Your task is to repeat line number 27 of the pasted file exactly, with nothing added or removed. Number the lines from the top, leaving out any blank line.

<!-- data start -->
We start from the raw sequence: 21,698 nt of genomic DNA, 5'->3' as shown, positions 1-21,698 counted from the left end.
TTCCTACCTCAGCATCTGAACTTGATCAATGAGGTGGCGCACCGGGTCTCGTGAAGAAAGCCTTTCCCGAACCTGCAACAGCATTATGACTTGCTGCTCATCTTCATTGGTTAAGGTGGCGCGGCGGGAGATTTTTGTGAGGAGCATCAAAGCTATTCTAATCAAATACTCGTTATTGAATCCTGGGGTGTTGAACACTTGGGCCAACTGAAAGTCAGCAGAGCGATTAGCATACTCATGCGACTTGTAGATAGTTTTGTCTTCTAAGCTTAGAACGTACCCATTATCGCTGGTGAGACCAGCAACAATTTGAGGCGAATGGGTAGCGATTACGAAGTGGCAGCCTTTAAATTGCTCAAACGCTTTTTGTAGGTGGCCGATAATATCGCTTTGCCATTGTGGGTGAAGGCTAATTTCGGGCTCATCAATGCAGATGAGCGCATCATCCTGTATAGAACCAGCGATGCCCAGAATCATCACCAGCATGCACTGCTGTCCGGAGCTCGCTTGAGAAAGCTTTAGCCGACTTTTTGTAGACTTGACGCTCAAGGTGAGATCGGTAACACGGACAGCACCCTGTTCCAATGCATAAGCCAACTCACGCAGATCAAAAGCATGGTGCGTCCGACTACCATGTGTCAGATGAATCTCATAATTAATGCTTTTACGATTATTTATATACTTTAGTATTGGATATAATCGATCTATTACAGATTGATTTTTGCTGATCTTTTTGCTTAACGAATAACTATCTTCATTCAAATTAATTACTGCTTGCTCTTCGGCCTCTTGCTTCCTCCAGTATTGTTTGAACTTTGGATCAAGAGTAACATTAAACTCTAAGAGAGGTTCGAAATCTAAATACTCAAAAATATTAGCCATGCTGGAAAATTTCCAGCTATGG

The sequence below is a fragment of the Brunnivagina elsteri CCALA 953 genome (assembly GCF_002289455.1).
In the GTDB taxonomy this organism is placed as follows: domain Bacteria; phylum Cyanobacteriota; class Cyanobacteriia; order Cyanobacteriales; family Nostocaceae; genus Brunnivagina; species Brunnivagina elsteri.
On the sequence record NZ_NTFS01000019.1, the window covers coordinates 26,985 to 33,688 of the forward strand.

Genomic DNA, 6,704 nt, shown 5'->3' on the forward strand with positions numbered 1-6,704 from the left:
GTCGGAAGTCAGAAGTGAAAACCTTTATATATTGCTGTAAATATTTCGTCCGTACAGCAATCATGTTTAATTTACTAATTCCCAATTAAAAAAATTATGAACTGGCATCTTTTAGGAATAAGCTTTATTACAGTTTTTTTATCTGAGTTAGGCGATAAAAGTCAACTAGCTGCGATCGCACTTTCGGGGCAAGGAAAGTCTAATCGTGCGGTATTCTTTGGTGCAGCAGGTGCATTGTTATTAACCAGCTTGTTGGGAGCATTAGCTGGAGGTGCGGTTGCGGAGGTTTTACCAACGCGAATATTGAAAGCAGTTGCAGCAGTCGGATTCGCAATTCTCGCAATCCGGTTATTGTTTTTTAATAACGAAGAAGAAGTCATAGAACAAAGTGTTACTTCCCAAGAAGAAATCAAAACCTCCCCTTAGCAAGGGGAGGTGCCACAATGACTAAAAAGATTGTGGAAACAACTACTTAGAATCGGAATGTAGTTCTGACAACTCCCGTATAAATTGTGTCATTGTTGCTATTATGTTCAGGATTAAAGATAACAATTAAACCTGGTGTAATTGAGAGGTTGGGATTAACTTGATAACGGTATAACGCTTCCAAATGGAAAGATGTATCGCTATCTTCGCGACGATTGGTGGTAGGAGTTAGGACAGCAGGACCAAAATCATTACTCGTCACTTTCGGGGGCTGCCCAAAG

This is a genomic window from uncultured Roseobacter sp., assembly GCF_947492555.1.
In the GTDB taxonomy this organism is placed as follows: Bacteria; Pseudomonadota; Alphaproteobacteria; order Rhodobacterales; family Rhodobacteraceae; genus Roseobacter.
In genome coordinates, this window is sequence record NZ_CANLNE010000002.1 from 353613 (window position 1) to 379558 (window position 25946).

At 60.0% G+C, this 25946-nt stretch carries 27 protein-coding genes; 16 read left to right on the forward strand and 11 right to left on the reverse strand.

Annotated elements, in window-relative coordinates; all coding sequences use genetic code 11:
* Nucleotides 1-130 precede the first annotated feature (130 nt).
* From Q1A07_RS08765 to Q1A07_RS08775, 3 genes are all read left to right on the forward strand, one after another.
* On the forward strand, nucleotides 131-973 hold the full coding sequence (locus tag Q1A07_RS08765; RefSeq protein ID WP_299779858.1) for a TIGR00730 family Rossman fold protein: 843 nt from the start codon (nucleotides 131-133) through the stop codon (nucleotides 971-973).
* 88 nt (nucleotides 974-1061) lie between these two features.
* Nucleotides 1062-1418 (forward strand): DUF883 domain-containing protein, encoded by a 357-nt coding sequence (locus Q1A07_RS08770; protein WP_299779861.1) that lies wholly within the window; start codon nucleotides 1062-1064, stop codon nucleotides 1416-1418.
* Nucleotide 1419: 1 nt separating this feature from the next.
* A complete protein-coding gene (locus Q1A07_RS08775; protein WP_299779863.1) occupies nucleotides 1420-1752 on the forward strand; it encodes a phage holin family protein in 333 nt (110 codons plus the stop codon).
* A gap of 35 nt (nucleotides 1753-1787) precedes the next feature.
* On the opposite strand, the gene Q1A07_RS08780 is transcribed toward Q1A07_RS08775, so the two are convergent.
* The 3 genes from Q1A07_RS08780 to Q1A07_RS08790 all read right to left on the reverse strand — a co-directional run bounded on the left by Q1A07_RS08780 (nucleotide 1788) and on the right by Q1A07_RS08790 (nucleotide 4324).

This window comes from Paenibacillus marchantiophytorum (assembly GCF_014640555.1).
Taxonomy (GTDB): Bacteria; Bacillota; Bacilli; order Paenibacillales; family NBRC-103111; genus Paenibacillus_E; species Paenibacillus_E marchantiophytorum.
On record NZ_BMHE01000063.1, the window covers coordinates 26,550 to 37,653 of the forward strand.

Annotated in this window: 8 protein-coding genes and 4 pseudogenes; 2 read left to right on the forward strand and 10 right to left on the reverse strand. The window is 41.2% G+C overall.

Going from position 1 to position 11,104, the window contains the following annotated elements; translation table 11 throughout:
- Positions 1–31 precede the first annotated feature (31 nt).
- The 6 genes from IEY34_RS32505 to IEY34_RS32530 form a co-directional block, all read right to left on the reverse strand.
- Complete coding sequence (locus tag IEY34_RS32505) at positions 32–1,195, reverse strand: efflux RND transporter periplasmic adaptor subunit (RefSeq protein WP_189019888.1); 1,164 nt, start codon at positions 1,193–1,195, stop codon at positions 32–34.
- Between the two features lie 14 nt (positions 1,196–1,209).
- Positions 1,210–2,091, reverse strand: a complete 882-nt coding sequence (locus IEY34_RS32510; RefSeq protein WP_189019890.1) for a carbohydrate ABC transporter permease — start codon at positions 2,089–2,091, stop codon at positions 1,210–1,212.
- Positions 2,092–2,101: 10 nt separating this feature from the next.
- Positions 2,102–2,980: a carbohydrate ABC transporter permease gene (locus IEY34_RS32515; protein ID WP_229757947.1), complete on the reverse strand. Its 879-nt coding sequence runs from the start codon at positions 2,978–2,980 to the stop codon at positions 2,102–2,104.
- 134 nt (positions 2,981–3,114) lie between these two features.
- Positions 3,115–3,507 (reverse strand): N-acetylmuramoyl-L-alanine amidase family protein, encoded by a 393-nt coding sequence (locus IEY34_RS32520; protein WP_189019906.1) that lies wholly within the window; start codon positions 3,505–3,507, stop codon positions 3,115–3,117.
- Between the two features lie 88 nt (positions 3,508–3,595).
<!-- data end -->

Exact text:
Going from position 1 to position 11,104, the window contains the following annotated elements; translation table 11 throughout: